South Korea’s presidential elections never feature incumbents — the president is limited to a single five-year term — but that doesn’t mean incumbents don’t feature prominently in presidential elections.
In 2007, Chung Dong-young suffered from his ties to president Roh Moo-hyun, under whose administration Chung served as unification minister, and to some degree, Moon Jae-in, the presidential candidate of the liberal Democratic United Party (민주통합당, or the ‘Minju Tonghap-dang’) and Roh’s former chief of staff.
But given that incumbent president Lee Myung-bak, who will leave office as one of South Korea’s most unpopular presidents, garners approval ratings of around 20%, you’d expect that the candidate of Lee’s Saenuri Party (새누리당 or the ‘Saenuri-dang’), formerly the Grand National Party, would be suffering even more, right?
Wrong. In South Korea’s presidential race this year, one of the reasons that Park Guen-hye has consistently held a lead over Moon has been her successful distancing from the Lee administration (although that lead is narrowing fast, especially after Park made a gaffe in the second presidential debate Monday indicating she wanted to ‘invigorate’ the underground economy).
Moon has consistently attacked Park for her party’s economic record, but the charges have not (so far) erased Moon’s deficit, even after posters surfaced trying to tie the two together as ‘Lee Myung Park Guen-hye.’
If anything, Park has been more successful by hammering away at lingering doubt about the Roh administration and Moon’s ties to it as Roh’s chief of staff.
That’s in part because while Park has attacked Roh’s administration, she’s also shown no compunction in attacking Lee’s record as well:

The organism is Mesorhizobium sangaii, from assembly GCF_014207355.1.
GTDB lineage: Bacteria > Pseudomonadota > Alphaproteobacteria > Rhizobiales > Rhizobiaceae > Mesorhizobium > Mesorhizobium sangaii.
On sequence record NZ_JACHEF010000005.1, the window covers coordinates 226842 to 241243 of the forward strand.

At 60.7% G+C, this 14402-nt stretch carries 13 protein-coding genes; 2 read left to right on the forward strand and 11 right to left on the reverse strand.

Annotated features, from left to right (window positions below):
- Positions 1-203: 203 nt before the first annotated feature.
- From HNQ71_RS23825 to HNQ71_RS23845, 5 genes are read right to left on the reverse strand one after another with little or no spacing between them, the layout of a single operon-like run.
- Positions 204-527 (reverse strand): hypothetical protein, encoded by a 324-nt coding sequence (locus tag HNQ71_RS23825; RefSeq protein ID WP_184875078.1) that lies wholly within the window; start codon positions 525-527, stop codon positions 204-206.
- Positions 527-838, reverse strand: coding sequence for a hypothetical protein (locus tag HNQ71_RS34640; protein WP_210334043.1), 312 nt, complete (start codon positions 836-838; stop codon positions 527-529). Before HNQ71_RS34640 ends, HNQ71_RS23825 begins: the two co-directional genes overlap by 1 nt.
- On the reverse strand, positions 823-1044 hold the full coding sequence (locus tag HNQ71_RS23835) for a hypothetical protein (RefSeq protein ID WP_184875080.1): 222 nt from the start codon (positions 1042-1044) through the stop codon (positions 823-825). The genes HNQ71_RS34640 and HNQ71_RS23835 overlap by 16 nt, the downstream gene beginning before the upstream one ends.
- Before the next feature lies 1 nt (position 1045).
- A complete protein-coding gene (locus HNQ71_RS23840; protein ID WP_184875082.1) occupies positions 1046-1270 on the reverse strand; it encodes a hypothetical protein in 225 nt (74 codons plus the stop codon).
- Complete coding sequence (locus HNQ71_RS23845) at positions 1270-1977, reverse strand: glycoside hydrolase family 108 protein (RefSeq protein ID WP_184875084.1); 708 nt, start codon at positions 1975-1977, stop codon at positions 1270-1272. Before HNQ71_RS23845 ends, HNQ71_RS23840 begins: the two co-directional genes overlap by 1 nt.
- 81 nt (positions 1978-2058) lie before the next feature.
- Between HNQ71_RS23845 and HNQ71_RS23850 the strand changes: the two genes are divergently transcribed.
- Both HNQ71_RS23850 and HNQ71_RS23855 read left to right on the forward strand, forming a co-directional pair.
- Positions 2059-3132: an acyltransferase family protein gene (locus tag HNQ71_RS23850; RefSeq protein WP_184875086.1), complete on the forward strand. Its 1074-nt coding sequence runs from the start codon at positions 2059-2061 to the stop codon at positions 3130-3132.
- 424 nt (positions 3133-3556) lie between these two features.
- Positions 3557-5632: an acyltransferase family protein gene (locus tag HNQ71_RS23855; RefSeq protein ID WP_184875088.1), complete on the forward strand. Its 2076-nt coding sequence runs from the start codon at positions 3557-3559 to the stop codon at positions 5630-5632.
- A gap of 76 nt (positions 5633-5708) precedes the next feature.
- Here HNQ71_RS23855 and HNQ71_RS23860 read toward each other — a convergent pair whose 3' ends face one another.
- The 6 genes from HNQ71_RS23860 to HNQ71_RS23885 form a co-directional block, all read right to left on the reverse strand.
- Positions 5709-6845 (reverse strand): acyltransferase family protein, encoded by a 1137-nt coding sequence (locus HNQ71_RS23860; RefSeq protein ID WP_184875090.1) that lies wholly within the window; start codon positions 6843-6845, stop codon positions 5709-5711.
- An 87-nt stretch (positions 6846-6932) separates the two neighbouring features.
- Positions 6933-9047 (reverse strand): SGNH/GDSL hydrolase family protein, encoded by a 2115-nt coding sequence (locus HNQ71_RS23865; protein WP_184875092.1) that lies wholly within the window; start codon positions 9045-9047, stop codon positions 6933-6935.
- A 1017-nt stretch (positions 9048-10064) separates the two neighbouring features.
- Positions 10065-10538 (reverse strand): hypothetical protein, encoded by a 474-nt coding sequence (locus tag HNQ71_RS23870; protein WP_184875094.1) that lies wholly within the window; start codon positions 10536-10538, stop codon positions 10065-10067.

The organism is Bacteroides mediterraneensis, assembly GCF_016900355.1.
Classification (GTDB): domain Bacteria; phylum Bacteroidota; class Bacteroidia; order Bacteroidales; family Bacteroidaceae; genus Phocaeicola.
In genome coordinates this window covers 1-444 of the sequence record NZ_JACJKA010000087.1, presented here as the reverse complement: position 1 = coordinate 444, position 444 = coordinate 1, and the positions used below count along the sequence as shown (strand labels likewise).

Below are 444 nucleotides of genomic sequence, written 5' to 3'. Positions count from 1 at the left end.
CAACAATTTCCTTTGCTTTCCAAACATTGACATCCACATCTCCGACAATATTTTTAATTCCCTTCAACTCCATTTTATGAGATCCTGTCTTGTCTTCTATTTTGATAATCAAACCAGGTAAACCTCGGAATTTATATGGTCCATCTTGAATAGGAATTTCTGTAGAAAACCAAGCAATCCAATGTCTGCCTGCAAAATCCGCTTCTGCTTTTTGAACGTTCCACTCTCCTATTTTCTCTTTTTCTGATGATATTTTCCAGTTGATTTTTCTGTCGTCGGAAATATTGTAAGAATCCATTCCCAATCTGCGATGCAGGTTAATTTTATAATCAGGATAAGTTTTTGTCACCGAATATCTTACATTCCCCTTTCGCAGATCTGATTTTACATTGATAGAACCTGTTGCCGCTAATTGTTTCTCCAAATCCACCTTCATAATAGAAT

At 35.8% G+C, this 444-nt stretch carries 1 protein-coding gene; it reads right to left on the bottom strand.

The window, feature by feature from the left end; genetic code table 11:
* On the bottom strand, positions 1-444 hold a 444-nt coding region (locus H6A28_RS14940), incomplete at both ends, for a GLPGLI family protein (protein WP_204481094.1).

“The Roh Moo-hyun government wasted a period of prosperity in the world economy by indulging in ideological debates and power struggles, leading to the erosion in working-class living standards. The Lee Myung-bak government put growth before everything and failed to make lives better. I will not be a leader who will repeat the mistakes of previous governments,” Park said at a rally in Seogwipo, Jeju Island.
During the campaign, Park has attacked Lee’s administration for having failed middle class people and for exacerbating income inequality — an issue that both Park and Moon had pledged to make a top priority if elected. Despite the rhetoric, there’s really no indication that Park’s administration would mark a vast policy difference from Lee’s administration. If anything, Korean conservatives are incredibly united behind Park’s candidacy — more so than at any other time since the 1987 election.
But Park has long been known as an intraparty rival of Lee — no one would ever accuse Park of harboring secret affection for Lee or his accomplishments.
Park, whose father Park Chung-hee, was South Korea’s president from 1961 to 1979, appeared set to run for president in 2008 after being dubbed the ‘Queen of Elections’ as the GNP’s chair, leading the GNP to outstanding parliamentary victories in 2004 and 2006. She famously returned to the campaign trail even after an assailant slashed an 11-centimeter knife wound into her face.